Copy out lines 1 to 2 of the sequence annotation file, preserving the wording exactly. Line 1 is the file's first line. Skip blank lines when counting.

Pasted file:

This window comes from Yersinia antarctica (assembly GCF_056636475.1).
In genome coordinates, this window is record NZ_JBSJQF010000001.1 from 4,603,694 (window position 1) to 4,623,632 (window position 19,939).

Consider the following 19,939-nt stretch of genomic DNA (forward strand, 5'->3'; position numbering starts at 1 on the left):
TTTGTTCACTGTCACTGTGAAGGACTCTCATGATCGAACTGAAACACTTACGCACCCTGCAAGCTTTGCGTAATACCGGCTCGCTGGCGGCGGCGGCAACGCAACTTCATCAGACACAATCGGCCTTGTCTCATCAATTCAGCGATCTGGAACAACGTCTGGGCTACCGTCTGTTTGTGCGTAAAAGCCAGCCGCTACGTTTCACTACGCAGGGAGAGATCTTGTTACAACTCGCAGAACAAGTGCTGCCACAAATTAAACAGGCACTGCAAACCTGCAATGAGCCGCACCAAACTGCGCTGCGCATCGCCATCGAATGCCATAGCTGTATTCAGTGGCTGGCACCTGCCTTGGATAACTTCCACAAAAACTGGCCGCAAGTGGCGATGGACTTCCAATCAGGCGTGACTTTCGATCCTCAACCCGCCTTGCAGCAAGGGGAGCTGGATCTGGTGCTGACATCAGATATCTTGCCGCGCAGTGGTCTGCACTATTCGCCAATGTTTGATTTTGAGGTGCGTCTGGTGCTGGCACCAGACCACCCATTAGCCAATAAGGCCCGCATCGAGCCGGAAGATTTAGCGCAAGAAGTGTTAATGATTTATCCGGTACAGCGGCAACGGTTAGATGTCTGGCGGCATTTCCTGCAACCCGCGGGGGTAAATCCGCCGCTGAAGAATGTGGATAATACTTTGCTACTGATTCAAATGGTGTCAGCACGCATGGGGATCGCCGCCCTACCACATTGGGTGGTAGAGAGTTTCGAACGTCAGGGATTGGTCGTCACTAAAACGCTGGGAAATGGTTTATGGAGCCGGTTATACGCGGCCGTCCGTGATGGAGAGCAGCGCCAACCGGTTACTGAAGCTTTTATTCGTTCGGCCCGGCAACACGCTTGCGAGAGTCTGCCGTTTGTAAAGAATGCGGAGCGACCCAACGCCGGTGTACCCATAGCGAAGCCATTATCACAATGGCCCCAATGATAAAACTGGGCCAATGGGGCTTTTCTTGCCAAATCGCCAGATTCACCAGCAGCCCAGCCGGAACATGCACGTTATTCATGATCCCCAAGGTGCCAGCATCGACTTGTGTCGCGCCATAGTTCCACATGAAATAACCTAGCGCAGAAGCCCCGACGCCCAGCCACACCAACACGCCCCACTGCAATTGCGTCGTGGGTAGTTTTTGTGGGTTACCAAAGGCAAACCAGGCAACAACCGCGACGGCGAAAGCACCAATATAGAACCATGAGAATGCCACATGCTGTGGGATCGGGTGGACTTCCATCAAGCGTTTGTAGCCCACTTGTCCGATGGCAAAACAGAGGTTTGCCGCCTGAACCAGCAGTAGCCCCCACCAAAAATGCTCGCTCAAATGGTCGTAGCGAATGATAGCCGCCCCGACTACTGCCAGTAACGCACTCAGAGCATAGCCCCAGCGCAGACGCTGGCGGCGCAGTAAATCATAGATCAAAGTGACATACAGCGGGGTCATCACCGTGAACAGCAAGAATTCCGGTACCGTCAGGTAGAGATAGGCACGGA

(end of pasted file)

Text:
This window comes from Yersinia antarctica (assembly GCF_056636475.1).
In genome coordinates, this window is record NZ_JBSJQF010000001.1 from 4,603,694 (window position 1) to 4,623,632 (window position 19,939).